Once again, the Sunday editorial section of the NY Times featured a number of articles about the intelligence community. Since it is a time of transition, much of the commentary is around mistakes made and failures. Art Brown, a 25-year veteran of the Central Intelligence Agency, and former head of the Asia division of the agency’s article about intelligence failures over the past several years.
One passage from his article certainly caught our attention — about CIA officers not using BlackBerrys or the Internet. With all of the web-based solutions available to the intelligence community, I find this, frankly, hard to believe. Here’s the noteworthy paragraph:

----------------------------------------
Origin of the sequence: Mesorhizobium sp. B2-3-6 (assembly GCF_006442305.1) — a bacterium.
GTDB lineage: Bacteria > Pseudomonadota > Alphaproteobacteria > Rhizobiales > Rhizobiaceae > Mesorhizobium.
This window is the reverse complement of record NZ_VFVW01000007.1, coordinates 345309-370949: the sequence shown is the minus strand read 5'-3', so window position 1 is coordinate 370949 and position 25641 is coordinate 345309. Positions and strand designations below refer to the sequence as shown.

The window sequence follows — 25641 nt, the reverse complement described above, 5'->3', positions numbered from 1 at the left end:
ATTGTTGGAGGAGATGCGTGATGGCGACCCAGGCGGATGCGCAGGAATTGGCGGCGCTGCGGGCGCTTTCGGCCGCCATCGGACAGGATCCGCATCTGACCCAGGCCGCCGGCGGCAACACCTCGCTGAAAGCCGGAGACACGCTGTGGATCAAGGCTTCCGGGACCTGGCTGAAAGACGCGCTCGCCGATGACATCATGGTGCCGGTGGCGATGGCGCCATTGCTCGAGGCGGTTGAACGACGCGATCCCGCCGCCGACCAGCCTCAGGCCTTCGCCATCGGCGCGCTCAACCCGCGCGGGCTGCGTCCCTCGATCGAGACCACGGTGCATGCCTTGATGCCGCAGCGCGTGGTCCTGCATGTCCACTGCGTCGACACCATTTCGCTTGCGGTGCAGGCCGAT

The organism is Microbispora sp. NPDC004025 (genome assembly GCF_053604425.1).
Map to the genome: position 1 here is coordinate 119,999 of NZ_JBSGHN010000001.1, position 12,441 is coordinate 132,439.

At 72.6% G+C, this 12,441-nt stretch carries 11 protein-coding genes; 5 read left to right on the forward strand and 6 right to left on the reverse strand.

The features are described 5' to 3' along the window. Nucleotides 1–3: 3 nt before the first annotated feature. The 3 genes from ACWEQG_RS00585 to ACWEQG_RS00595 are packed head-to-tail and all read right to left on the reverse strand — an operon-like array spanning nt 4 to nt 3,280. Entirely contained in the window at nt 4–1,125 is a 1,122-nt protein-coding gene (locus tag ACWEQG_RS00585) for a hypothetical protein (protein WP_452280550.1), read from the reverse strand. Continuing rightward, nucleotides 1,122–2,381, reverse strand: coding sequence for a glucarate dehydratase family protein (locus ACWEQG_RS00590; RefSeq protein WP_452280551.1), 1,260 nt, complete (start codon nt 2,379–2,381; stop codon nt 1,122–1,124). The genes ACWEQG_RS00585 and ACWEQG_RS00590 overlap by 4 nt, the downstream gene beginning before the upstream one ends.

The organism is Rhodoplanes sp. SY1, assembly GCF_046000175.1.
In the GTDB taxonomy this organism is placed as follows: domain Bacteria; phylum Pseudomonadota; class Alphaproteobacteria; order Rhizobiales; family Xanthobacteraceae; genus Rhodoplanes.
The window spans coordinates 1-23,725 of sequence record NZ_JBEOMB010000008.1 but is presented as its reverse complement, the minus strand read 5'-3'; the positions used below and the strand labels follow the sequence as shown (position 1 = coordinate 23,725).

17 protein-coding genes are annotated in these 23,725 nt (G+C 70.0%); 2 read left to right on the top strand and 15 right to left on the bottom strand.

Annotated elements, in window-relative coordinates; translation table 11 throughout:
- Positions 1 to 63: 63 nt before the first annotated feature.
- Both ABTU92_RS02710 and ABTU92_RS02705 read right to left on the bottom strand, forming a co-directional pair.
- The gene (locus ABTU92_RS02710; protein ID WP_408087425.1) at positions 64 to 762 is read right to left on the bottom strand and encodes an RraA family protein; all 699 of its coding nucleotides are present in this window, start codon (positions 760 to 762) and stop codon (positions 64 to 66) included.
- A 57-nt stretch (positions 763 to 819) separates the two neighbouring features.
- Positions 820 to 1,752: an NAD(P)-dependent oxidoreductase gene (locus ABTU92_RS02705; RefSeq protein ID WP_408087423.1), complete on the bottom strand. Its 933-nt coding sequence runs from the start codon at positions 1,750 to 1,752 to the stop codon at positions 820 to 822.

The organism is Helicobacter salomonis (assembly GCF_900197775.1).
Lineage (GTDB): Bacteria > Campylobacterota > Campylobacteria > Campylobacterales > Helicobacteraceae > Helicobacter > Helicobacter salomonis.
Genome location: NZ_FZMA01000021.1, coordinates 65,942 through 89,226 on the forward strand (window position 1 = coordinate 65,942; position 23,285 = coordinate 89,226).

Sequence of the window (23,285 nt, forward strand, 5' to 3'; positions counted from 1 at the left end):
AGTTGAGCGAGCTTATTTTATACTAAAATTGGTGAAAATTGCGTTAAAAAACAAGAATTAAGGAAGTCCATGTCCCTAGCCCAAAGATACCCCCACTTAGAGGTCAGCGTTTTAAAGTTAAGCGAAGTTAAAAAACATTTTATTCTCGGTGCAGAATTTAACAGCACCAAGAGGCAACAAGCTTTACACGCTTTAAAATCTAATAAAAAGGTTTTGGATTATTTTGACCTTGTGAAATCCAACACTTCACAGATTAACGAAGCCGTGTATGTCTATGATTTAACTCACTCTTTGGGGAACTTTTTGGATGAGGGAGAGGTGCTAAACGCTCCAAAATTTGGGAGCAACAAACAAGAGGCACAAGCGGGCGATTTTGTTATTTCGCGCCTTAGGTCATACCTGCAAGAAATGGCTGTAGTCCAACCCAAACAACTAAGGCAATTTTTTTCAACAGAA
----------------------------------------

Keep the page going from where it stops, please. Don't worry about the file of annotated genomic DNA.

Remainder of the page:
“First, the agency is simply too insular. It does not sufficiently tap into the expertise that exists across the breadth of America. The human spy components of the C.I.A. live in a cocoon of secrecy that breeds distrust of outsiders. This is one reason very few officers have BlackBerrys, and those few who do usually leave them in their cars when they go to work. Despite their reputation as plugged-in experts on other countries, many C.I.A. officers do not even have Internet access at their desks. Worse yet, they don’t think they need it.”